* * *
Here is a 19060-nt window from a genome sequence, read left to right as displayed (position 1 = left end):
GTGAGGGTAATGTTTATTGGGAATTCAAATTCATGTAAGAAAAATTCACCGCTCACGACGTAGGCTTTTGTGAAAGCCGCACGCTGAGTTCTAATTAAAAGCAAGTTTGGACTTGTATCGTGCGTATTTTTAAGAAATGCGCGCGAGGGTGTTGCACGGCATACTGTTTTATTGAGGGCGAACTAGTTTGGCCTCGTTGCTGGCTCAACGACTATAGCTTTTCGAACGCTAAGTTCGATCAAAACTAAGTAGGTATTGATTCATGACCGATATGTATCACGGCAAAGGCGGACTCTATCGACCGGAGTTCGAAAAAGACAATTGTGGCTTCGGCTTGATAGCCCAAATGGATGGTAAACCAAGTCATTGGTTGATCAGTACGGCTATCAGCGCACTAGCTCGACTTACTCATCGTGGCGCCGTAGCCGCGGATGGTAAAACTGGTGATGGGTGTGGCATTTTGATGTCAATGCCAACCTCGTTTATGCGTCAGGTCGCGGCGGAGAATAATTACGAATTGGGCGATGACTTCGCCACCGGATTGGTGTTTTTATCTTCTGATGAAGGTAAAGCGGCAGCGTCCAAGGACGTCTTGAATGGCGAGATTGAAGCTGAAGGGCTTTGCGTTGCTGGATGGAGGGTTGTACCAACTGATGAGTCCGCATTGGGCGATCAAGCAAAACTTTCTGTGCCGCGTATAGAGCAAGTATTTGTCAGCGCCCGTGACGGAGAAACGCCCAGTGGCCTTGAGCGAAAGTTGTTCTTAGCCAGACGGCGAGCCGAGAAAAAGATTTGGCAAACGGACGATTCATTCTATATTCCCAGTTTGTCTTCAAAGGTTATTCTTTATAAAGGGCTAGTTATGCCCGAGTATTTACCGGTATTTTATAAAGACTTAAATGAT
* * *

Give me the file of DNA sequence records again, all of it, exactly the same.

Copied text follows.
Here is a 19060-nt window from a genome sequence, read left to right as displayed (position 1 = left end):
GTGAGGGTAATGTTTATTGGGAATTCAAATTCATGTAAGAAAAATTCACCGCTCACGACGTAGGCTTTTGTGAAAGCCGCACGCTGAGTTCTAATTAAAAGCAAGTTTGGACTTGTATCGTGCGTATTTTTAAGAAATGCGCGCGAGGGTGTTGCACGGCATACTGTTTTATTGAGGGCGAACTAGTTTGGCCTCGTTGCTGGCTCAACGACTATAGCTTTTCGAACGCTAAGTTCGATCAAAACTAAGTAGGTATTGATTCATGACCGATATGTATCACGGCAAAGGCGGACTCTATCGACCGGAGTTCGAAAAAGACAATTGTGGCTTCGGCTTGATAGCCCAAATGGATGGTAAACCAAGTCATTGGTTGATCAGTACGGCTATCAGCGCACTAGCTCGACTTACTCATCGTGGCGCCGTAGCCGCGGATGGTAAAACTGGTGATGGGTGTGGCATTTTGATGTCAATGCCAACCTCGTTTATGCGTCAGGTCGCGGCGGAGAATAATTACGAATTGGGCGATGACTTCGCCACCGGATTGGTGTTTTTATCTTCTGATGAAGGTAAAGCGGCAGCGTCCAAGGACGTCTTGAATGGCGAGATTGAAGCTGAAGGGCTTTGCGTTGCTGGATGGAGGGTTGTACCAACTGATGAGTCCGCATTGGGCGATCAAGCAAAACTTTCTGTGCCGCGTATAGAGCAAGTATTTGTCAGCGCCCGTGACGGAGAAACGCCCAGTGGCCTTGAGCGAAAGTTGTTCTTAGCCAGACGGCGAGCCGAGAAAAAGATTTGGCAAACGGACGATTCATTCTATATTCCCAGTTTGTCTTCAAAGGTTATTCTTTATAAAGGGCTAGTTATGCCCGAGTATTTACCGGTATTTTATAAAGACTTAAATGAT